Mental Health

5 ways we can protect our brain from cognitive decline

Thinking about how we can better take care of our brain health and protect against cognitive decline is key, especially during midlife and beyond. This pivotal phase brings a unique set of challenges and considerations. This includes hormonal changes and lifestyle shifts, along with the usual daily stressors, all of which can impact our cognitive function.

Despite being a huge part of our overall health, our brain often doesn’t get the same airtime as our cardiovascular, respiratory, digestive, and urinary systems.

From lifestyle adjustments to targeted habits, nurturing a resilient brain is easier than we might think. Here, we share five tangible steps that can help to enhance our brain health and protect against cognitive decline.

Why is brain health important for midlife women?

According to Alzheimer’s Research UK, conditions such as dementia and Alzheimer’s disease disproportionately affect women. In fact, research indicates that women are not only more likely to be affected by these conditions, but may also experience a faster progression of cognitive decline.

From around the age of 30, our cognitive health starts to gradually dip. Many factors can influence this, but poor sleep, high stress, and smoking can all play a part. As the years progress, it becomes increasingly crucial to prioritise habits that nourish our minds. Quality sleep, stress management, and abstaining from harmful habits is key to preserving cognitive vitality. 

5 ways we can protect our brain from cognitive decline

Cut down on sugar

Reducing our sugar intake isn’t just beneficial for physical health, it’s a crucial step in preserving cognitive function. Studies, such as this one from the Journal Frontiers, show that high sugar levels have been linked to inflammation and oxidative stress in the brain – both contributing factors to cognitive decline.

While the occasional sugary treat won’t do us any harm, opting for a diet rich in antioxidants and omega-3 fatty acids, found in foods like berries, fatty fish, and nuts, will help to nourish our brains and promote longevity.

Focus on sleep hygiene

Quality sleep is a cornerstone of good brain health. Research from the Medical University of Lublin in Poland, states that seven to eight hours of uninterrupted sleep each night is key to ensure the neuroprotective benefits.

As well as establishing a calming pre-sleep routine and creating a comfortable sleep environment, there are other ways to ensure a restorative night’s rest. A new study from the journal Neural Regeneration Research showed that photobiomodulation (light therapy), which involves the application of wavelengths of light to body tissues, can stimulate the removal of waste products from the brain. In other words, they help to clean and sweep out the toxins from our brains, keeping them healthy.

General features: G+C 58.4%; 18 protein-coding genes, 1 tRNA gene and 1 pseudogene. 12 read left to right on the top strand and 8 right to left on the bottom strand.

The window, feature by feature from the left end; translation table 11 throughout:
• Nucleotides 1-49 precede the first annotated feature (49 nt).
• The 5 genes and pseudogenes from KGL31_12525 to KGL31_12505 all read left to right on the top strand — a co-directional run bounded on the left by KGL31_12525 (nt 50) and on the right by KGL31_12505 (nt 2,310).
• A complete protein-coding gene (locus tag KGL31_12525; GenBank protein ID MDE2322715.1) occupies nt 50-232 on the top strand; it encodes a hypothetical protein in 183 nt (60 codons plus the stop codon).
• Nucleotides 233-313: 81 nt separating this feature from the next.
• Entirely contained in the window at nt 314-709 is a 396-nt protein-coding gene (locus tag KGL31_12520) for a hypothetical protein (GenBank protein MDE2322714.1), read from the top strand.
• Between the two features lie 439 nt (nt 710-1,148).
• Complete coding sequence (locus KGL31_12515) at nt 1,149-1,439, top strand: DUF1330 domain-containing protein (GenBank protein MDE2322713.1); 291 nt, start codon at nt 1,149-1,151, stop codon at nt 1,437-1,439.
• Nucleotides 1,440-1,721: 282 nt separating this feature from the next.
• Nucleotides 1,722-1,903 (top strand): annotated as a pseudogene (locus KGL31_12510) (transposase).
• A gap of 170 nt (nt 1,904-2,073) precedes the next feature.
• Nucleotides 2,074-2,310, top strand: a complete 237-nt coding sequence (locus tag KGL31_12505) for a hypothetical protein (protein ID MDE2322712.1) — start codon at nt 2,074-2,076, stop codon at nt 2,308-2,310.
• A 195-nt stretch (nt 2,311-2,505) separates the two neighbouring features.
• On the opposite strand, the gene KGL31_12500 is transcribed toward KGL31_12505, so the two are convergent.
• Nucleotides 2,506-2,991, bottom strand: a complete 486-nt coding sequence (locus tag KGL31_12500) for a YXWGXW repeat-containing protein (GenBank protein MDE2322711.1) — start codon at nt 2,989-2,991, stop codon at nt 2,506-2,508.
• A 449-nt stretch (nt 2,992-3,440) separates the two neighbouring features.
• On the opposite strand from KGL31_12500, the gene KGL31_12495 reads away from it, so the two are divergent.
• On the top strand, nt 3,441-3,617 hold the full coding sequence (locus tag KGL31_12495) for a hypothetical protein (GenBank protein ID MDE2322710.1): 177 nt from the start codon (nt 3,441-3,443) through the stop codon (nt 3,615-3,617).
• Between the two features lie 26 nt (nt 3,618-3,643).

Aim for daily socialisation

Engaging in regular social activities is more than just a pleasant pastime; it’s a powerful tool for brain health. Socialising stimulates cognitive functions, enhances emotional wellbeing, and provides a protective buffer against cognitive decline.

In a Californian study published by the American Journal of Public Health, researchers found that older women who were part of large social networks reduced their risk of dementia by 26%. The study went on to reveal that daily contact with loved ones cut their risk of developing dementia by almost half. In other words, nurturing those meaningful connections with friends, family, and community, whether that’s in person or over the phone, can help contribute to the resilience of our cognitive capacities.

Factor in walking meditation

Meditation has a wealth of benefits. From improved mood to better sleep, this simple wellbeing practice can be transformative for our brains. Studies, such as this one from the Journal of Neural Plasticity, suggest that mindfulness meditation can improve cognitive function, increase grey matter density in the brain, and mitigate the effects of ageing.

There are a few forms of meditation to try, but a walking meditation can help us to cultivate a focused and resilient mind. Research shows that this particular form of meditation can be beneficial for both the brain and the body, as daily exercise also boosts cognitive functioning. Read our guide to mindful walking here.

Try wellbeing techniques such as EMDR

Eye movement desensitisation and reprocessing (EMDR), has been used to treat trauma-related disorders for years, but this particular method of therapy also shows a huge amount of promise in being able to improve brain health. The technique uses guided eye movements, which some studies, like this one from the Oxford Academic, suggest may aid in memory consolidation and cognitive processing.

Although research into this area is minimal so far, EMDR’s potential impact on cognitive function is relevant to preserving brain health. Find out more information at the EMDR Association, where there are also details of how to contact a therapist.

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